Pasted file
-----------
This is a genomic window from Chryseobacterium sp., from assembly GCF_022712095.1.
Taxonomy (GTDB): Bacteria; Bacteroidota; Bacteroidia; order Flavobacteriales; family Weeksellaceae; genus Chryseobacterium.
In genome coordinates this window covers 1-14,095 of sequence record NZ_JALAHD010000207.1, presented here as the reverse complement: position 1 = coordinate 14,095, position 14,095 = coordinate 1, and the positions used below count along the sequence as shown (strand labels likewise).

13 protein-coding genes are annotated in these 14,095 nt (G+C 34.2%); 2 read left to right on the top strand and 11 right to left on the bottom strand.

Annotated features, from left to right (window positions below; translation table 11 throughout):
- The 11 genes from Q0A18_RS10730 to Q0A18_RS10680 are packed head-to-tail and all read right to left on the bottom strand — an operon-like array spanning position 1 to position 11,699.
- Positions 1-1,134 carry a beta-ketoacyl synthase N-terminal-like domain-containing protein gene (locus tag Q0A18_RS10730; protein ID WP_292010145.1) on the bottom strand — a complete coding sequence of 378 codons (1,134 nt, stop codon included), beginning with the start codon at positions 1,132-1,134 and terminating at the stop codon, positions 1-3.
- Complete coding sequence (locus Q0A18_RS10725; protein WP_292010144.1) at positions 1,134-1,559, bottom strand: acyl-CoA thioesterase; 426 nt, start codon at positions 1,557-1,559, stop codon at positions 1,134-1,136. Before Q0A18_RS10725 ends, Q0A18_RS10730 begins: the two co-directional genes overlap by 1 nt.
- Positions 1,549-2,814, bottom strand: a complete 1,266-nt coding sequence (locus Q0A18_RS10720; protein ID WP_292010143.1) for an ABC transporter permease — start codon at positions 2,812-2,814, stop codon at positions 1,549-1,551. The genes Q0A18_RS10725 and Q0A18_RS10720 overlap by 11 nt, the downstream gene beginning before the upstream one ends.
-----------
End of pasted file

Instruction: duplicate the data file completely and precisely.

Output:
This is a genomic window from Chryseobacterium sp., from assembly GCF_022712095.1.
Taxonomy (GTDB): Bacteria; Bacteroidota; Bacteroidia; order Flavobacteriales; family Weeksellaceae; genus Chryseobacterium.
In genome coordinates this window covers 1-14,095 of sequence record NZ_JALAHD010000207.1, presented here as the reverse complement: position 1 = coordinate 14,095, position 14,095 = coordinate 1, and the positions used below count along the sequence as shown (strand labels likewise).

13 protein-coding genes are annotated in these 14,095 nt (G+C 34.2%); 2 read left to right on the top strand and 11 right to left on the bottom strand.

Annotated features, from left to right (window positions below; translation table 11 throughout):
- The 11 genes from Q0A18_RS10730 to Q0A18_RS10680 are packed head-to-tail and all read right to left on the bottom strand — an operon-like array spanning position 1 to position 11,699.
- Positions 1-1,134 carry a beta-ketoacyl synthase N-terminal-like domain-containing protein gene (locus tag Q0A18_RS10730; protein ID WP_292010145.1) on the bottom strand — a complete coding sequence of 378 codons (1,134 nt, stop codon included), beginning with the start codon at positions 1,132-1,134 and terminating at the stop codon, positions 1-3.
- Complete coding sequence (locus Q0A18_RS10725; protein WP_292010144.1) at positions 1,134-1,559, bottom strand: acyl-CoA thioesterase; 426 nt, start codon at positions 1,557-1,559, stop codon at positions 1,134-1,136. Before Q0A18_RS10725 ends, Q0A18_RS10730 begins: the two co-directional genes overlap by 1 nt.
- Positions 1,549-2,814, bottom strand: a complete 1,266-nt coding sequence (locus Q0A18_RS10720; protein ID WP_292010143.1) for an ABC transporter permease — start codon at positions 2,812-2,814, stop codon at positions 1,549-1,551. The genes Q0A18_RS10725 and Q0A18_RS10720 overlap by 11 nt, the downstream gene beginning before the upstream one ends.